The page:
Small-to-medium enterprises, or SMEs, are the lifeblood of the UK economy. They constitute 99.9% of the nation’s business population and account for more than 60% of the country’s employment. The UK is the nation for small businesses, and there is no better place to start one – but there are some key elements to starting a business that should be properly understood first. One such element is accounting.
The Sheer Importance of Accounting
The importance of accounting to any business cannot be overstated. As the leader of a new and emerging business, especially if you are new to start-ups and business leadership, it can be easy to dismiss the accounting process as a simple administrative task. But accountancy is much more than the logging of information; it is a crucial tool for growth, development, and legal compliance.
Proper accounting enables you to keep a close eye on the financial health of your business and can act as a fundamental resource for explaining certain successes or customer patterns. More than logging your profits each year, it can give you vital cash flow information, which can, in turn, inspire investor action and help you target your growth strategy.
Most importantly, though, accountancy ensures that your business remains legal and tax compliant. A complacent approach to bookkeeping can find your business party to HMRC audit and potentially in line for criminal charges.
On a more positive note, proper accounting – in tandem with advice from professional consultants – can give you the tools and knowledge necessary to expand beyond national boundaries. With a forensic approach to bookkeeping, you are in a strong position to take your SME international.
Bookkeeping and Tax
Tax compliance is an essential underpinning of a legal business, and one of the key reasons for the importance of accountancy. There are numerous obligations your business has in this regard and various burdens of proof on your financials as a result.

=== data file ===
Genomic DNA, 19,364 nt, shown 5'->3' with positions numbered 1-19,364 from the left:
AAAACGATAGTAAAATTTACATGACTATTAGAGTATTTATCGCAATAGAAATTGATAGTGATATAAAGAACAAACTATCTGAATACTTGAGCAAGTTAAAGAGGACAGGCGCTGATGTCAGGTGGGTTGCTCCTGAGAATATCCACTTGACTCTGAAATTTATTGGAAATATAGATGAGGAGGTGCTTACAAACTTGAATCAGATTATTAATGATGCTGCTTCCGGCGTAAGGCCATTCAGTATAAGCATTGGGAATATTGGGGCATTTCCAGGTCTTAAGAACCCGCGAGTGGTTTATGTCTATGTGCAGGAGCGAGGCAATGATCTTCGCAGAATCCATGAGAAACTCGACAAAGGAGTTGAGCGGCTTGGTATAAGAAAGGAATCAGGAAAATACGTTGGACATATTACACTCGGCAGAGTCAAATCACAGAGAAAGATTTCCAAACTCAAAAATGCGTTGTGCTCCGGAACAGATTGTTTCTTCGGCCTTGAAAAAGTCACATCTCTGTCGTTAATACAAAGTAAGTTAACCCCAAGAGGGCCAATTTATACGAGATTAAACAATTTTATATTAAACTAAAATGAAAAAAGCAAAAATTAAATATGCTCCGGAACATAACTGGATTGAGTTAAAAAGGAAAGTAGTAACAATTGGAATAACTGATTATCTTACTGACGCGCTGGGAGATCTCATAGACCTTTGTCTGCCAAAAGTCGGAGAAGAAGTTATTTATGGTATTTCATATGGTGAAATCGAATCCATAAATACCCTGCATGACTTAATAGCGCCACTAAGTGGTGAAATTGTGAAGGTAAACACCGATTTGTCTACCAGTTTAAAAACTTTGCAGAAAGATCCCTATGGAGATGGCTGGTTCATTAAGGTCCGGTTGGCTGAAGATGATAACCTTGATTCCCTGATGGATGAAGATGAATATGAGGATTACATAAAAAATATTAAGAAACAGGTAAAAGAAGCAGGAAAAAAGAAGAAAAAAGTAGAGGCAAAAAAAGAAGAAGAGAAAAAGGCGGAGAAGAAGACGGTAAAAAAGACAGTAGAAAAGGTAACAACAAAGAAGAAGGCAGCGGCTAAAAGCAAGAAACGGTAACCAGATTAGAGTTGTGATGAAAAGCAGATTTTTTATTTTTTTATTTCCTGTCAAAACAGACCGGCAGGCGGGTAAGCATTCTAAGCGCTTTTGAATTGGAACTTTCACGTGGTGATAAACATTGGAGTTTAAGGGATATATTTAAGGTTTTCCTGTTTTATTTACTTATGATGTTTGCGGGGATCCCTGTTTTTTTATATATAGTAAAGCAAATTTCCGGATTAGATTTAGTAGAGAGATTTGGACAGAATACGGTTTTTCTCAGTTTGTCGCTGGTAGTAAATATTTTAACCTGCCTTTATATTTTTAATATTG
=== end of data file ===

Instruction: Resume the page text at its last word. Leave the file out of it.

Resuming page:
Between corporation tax, VAT, income tax and National Insurance contributions from your PAYE staff, there are thousands of pounds worth of dues which need to be accurately calculated and dispensed – and which, oftentimes, justify the hiring of an external bookkeeper to manage your data.
Accountancy and Growth
As briefly mentioned earlier, accountancy can foster positive growth through the tracking of financial trends within your business. One of the most important trends for you to track is cash flow. Cash flow is distinct from profit, in that it accurately describes the money coming in and leaving the business. Profits may be high, but cash flow could be negative – i.e.: you are spending more than you make – as a result of investment or paying off debts.
This is crucial because negative cash flow can indicate an imminent downturn. This can have a knock-on effect on investor trust and could see key investments leave before you get a chance to grow. Proper accounting lets you spot this and rectify it before it kills your business.